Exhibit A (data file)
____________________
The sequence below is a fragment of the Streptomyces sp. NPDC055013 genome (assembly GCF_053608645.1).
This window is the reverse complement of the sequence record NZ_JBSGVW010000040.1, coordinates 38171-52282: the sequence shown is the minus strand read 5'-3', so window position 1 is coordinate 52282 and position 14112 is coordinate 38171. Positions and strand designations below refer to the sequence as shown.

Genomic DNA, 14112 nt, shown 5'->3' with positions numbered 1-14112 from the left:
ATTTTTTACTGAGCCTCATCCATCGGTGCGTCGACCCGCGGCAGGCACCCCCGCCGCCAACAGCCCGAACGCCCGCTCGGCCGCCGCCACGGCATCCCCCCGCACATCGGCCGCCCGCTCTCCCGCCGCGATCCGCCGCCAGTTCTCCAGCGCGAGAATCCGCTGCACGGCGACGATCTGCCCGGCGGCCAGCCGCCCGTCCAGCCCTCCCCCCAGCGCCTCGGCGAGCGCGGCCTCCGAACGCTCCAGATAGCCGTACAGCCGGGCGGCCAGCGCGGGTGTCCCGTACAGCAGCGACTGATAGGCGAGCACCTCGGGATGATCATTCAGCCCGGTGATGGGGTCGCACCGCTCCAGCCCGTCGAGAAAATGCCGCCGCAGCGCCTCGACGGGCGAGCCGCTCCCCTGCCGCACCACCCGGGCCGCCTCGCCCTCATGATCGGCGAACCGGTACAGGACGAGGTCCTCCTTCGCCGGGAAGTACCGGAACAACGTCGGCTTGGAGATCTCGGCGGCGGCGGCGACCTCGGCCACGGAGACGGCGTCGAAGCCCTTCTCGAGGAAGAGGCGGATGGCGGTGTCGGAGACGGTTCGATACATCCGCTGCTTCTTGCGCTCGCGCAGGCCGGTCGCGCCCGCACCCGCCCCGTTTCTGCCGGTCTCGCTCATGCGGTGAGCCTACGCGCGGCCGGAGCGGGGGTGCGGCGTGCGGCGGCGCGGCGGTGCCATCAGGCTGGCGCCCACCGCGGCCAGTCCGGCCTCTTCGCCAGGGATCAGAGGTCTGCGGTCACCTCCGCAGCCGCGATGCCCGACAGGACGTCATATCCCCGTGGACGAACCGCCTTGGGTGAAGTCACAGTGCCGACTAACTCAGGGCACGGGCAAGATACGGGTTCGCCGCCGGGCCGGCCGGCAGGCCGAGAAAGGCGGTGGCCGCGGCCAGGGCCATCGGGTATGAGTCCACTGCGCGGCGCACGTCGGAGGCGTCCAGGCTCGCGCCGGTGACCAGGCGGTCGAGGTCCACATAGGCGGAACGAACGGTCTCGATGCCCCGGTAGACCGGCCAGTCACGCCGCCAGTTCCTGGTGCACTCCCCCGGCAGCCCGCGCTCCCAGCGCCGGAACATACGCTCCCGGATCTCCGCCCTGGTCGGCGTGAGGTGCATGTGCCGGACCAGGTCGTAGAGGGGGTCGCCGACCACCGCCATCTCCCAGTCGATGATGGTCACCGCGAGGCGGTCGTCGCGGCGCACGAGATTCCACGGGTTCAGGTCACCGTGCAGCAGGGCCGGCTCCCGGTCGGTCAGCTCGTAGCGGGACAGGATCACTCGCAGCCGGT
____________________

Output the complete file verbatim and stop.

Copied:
The sequence below is a fragment of the Streptomyces sp. NPDC055013 genome (assembly GCF_053608645.1).
This window is the reverse complement of the sequence record NZ_JBSGVW010000040.1, coordinates 38171-52282: the sequence shown is the minus strand read 5'-3', so window position 1 is coordinate 52282 and position 14112 is coordinate 38171. Positions and strand designations below refer to the sequence as shown.

Genomic DNA, 14112 nt, shown 5'->3' with positions numbered 1-14112 from the left:
ATTTTTTACTGAGCCTCATCCATCGGTGCGTCGACCCGCGGCAGGCACCCCCGCCGCCAACAGCCCGAACGCCCGCTCGGCCGCCGCCACGGCATCCCCCCGCACATCGGCCGCCCGCTCTCCCGCCGCGATCCGCCGCCAGTTCTCCAGCGCGAGAATCCGCTGCACGGCGACGATCTGCCCGGCGGCCAGCCGCCCGTCCAGCCCTCCCCCCAGCGCCTCGGCGAGCGCGGCCTCCGAACGCTCCAGATAGCCGTACAGCCGGGCGGCCAGCGCGGGTGTCCCGTACAGCAGCGACTGATAGGCGAGCACCTCGGGATGATCATTCAGCCCGGTGATGGGGTCGCACCGCTCCAGCCCGTCGAGAAAATGCCGCCGCAGCGCCTCGACGGGCGAGCCGCTCCCCTGCCGCACCACCCGGGCCGCCTCGCCCTCATGATCGGCGAACCGGTACAGGACGAGGTCCTCCTTCGCCGGGAAGTACCGGAACAACGTCGGCTTGGAGATCTCGGCGGCGGCGGCGACCTCGGCCACGGAGACGGCGTCGAAGCCCTTCTCGAGGAAGAGGCGGATGGCGGTGTCGGAGACGGTTCGATACATCCGCTGCTTCTTGCGCTCGCGCAGGCCGGTCGCGCCCGCACCCGCCCCGTTTCTGCCGGTCTCGCTCATGCGGTGAGCCTACGCGCGGCCGGAGCGGGGGTGCGGCGTGCGGCGGCGCGGCGGTGCCATCAGGCTGGCGCCCACCGCGGCCAGTCCGGCCTCTTCGCCAGGGATCAGAGGTCTGCGGTCACCTCCGCAGCCGCGATGCCCGACAGGACGTCATATCCCCGTGGACGAACCGCCTTGGGTGAAGTCACAGTGCCGACTAACTCAGGGCACGGGCAAGATACGGGTTCGCCGCCGGGCCGGCCGGCAGGCCGAGAAAGGCGGTGGCCGCGGCCAGGGCCATCGGGTATGAGTCCACTGCGCGGCGCACGTCGGAGGCGTCCAGGCTCGCGCCGGTGACCAGGCGGTCGAGGTCCACATAGGCGGAACGAACGGTCTCGATGCCCCGGTAGACCGGCCAGTCACGCCGCCAGTTCCTGGTGCACTCCCCCGGCAGCCCGCGCTCCCAGCGCCGGAACATACGCTCCCGGATCTCCGCCCTGGTCGGCGTGAGGTGCATGTGCCGGACCAGGTCGTAGAGGGGGTCGCCGACCACCGCCATCTCCCAGTCGATGATGGTCACCGCGAGGCGGTCGTCGCGGCGCACGAGATTCCACGGGTTCAGGTCACCGTGCAGCAGGGCCGGCTCCCGGTCGGTCAGCTCGTAGCGGGACAGGATCACTCGCAGCCGGT